Aside from restriction of social/reproductive interactions with the “superior” majority, the Germans had other racialist goals that did not align quite so well with the aims of US laws, but that hardly rendered the American legislation irrelevant for the eager-to-learn Germans. For example, as Whitman repeatedly asserts, the goal of National Socialist racial policies was removal of Jews first from government, academia and the professions and then removal of the Jews from the territory of Germany. Ever since the death of Abraham Lincoln’s mass-deportation dream for emancipated Blacks, no such eventuality figured into American legislation: the Blacks were here to stay, and so had to be kept down (by the Whites). Removing them from government, academia and the professions was no issue beyond making sure to keep them out.
The antecedents to Germany’s “problem” vis-à-vis that of the United States were profoundly different. The objects of American policy were “up from slavery,” so to speak; the hapless victims (immigrated very much under duress, hardly of their own volition) had always been an underclass. The Jews, on the other hand, occupied socio-economic strata concentrated toward the middle and ranging upwards to the very peaks of German society and government. Removal from the upper strata was swift and straightforward; removal from the territory prior to the advent of eastward conquests in 1939 took the form of encouragement of emigration together with arrangements (the Haavara Agreement) with Zionists to support emigration specifically to Palestine. In that the latter was not a feature in any way enshrined in US law, Whitman gives it nary a mention.
Whitman does emphasize (again, repeatedly) that examples of this sort of law and regulation were nowhere to be found in the world for the inquiring Germans, except in scattered local traditions and practices in various colonial outposts of the British Empire. The United States was indeed the mother lode of such law and practice as the Germans sought to derive lessons from, albeit for reasons originally profoundly different from those impelling the Germans in the early and mid 1930s. One pervasive element at least of style, if not of substance, distinguishing American precedents from German imitations was the need of the pioneers, particularly in the southern states, to reconcile their aims with the equality and race-blind implications of the US Constitution, particularly its Fourteenth Amendment, in which slavery was abolished. Again, of course, slavery was not among the German antecedents to begin with, but the notions of racial “equality” at least before the law imparted a certain sub rosa quality to the American legislation that was altogether superfluous to the latter-day racists in Europe.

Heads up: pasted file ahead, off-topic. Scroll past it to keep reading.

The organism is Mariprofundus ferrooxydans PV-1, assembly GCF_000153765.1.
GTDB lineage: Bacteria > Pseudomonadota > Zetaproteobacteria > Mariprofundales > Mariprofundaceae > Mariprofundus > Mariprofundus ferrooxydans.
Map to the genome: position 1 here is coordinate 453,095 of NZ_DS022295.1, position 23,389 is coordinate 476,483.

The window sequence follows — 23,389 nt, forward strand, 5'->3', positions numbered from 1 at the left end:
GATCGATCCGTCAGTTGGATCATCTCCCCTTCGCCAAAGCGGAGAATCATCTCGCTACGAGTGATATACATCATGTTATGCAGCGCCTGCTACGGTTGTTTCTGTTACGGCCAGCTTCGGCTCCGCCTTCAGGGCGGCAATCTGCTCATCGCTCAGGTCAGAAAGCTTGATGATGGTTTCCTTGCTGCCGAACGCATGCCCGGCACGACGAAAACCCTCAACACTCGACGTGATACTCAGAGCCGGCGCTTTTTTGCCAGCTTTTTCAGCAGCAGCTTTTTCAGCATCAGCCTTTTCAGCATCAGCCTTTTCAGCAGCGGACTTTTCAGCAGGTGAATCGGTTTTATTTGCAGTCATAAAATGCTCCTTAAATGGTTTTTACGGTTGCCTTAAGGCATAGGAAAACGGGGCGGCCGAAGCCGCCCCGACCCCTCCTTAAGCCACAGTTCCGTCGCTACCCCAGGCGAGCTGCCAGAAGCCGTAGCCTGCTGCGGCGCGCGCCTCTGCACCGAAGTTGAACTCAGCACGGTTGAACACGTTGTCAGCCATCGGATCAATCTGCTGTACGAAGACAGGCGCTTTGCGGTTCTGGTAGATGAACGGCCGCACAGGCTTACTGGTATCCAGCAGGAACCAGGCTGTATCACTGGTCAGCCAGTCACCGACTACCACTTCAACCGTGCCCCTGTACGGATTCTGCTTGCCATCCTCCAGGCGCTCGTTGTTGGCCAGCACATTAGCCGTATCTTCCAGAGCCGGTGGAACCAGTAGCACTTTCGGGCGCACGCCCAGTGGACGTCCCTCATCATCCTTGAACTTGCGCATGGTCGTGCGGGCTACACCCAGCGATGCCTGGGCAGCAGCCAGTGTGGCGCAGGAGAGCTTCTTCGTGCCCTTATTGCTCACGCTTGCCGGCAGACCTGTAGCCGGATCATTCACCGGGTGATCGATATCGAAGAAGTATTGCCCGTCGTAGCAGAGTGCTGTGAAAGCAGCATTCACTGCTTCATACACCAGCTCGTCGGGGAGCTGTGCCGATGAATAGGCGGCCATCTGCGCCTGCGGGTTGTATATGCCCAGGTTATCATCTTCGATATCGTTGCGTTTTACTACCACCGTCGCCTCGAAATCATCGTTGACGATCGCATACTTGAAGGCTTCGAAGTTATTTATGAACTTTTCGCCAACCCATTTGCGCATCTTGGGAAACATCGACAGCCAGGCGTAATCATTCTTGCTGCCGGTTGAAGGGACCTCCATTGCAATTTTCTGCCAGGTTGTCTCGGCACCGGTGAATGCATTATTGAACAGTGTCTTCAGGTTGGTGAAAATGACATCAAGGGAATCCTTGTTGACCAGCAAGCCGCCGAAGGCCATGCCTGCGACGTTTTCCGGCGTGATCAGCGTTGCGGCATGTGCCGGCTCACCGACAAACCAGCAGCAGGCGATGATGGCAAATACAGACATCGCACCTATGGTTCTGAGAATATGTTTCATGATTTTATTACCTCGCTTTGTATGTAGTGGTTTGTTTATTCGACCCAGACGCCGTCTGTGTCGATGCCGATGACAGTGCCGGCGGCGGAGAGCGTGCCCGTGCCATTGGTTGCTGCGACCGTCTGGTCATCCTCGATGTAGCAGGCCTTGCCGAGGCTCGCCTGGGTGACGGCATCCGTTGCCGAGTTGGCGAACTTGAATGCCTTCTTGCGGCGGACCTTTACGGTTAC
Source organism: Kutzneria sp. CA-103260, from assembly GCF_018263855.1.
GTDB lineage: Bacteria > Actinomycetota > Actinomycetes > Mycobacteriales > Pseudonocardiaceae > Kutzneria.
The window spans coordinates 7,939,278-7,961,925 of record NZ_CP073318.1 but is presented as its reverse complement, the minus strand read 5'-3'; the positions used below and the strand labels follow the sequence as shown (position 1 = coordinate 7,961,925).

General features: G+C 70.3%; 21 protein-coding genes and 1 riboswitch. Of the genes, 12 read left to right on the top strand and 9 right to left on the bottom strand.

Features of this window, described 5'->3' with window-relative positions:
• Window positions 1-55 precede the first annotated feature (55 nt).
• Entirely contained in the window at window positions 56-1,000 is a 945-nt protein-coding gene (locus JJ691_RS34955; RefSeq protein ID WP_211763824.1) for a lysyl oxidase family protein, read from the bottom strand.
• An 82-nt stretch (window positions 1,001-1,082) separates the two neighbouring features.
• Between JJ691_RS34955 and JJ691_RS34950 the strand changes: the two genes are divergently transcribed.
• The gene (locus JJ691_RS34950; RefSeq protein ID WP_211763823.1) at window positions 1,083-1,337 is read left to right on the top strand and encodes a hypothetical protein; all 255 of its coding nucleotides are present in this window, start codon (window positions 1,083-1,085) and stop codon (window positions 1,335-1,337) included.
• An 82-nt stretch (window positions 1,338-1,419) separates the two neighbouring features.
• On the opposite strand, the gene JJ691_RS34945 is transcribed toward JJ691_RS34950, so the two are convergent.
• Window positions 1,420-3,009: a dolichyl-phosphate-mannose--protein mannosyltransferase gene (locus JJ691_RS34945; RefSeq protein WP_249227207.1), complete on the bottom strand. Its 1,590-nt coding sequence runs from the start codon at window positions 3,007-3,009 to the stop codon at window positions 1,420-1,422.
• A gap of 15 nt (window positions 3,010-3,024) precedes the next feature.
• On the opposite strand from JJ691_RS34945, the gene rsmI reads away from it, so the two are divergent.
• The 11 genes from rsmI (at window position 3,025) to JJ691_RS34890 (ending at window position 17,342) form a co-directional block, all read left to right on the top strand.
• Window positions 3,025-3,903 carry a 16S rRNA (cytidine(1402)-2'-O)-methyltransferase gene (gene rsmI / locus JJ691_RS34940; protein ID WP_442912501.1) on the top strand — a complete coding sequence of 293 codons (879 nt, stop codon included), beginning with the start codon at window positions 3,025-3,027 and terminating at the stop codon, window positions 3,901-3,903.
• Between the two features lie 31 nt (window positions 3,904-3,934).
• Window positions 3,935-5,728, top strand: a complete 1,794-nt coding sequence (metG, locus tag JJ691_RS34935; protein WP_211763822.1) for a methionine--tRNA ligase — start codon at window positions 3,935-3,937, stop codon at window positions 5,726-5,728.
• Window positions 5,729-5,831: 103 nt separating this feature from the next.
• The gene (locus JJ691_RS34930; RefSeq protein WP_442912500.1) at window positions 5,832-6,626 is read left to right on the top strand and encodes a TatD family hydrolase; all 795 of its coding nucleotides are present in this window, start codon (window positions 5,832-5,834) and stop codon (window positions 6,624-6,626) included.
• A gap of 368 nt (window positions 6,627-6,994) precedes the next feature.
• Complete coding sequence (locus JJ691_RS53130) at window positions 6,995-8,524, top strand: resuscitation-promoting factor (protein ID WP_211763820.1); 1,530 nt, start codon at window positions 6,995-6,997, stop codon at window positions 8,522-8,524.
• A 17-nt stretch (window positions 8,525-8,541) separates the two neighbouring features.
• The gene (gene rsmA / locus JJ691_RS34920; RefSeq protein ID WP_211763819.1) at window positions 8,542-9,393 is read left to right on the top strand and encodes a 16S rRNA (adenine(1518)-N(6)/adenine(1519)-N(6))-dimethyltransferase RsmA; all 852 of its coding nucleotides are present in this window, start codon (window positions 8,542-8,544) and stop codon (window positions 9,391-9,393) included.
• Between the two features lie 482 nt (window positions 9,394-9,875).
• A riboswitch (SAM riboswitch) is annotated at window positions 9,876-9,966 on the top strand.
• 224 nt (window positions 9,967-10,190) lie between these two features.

A subject such as the one of this book imposes an almost irresistible force upon the author to engage in German-bashing, up to and including the allegations of genocidal intent that form the noxious core of the common assaults upon the national nemesis of Jewry. Whitman admirably abjures it all, while at the same time avoiding the distastefully anodyne tone that can afflict such efforts when they are so scrupulously carried out. In a negative way, this phenomenon points to a very happy attribute that suffuses this text: Whitman is a serious, informative writer who manages at the same time to maintain an altogether engaging atmosphere in his writing. He does this entirely without artifice, without resort to tricks—at least, devices apparent to this reviewer—by means of which artificially to impart tension or arouse curiosity in the narrative. The story itself as rendered is quite sufficient to motivate brisk reading, without extraneous adornment.
On the other hand, this thorough, punctilious legal scholar does take the trouble to provide full context for the developments he reports. For example, what connection could there be between the famous 1935 incident aboard the North German Lloyd liner Bremen in New York harbor when a gang of communists stormed aboard and tore down the swastika banner on its bow, and the Nuremberg Laws? There most-definitely is a connection, and the author relates it clearly and carefully, and one comes away from the account with a renewed appreciation for the importance of what lately has acquired the label “path dependency.”
Photographs and reproductions of period maps round out this most-worthy account of a connection most would find surprising, and all could find informative in most-vital ways.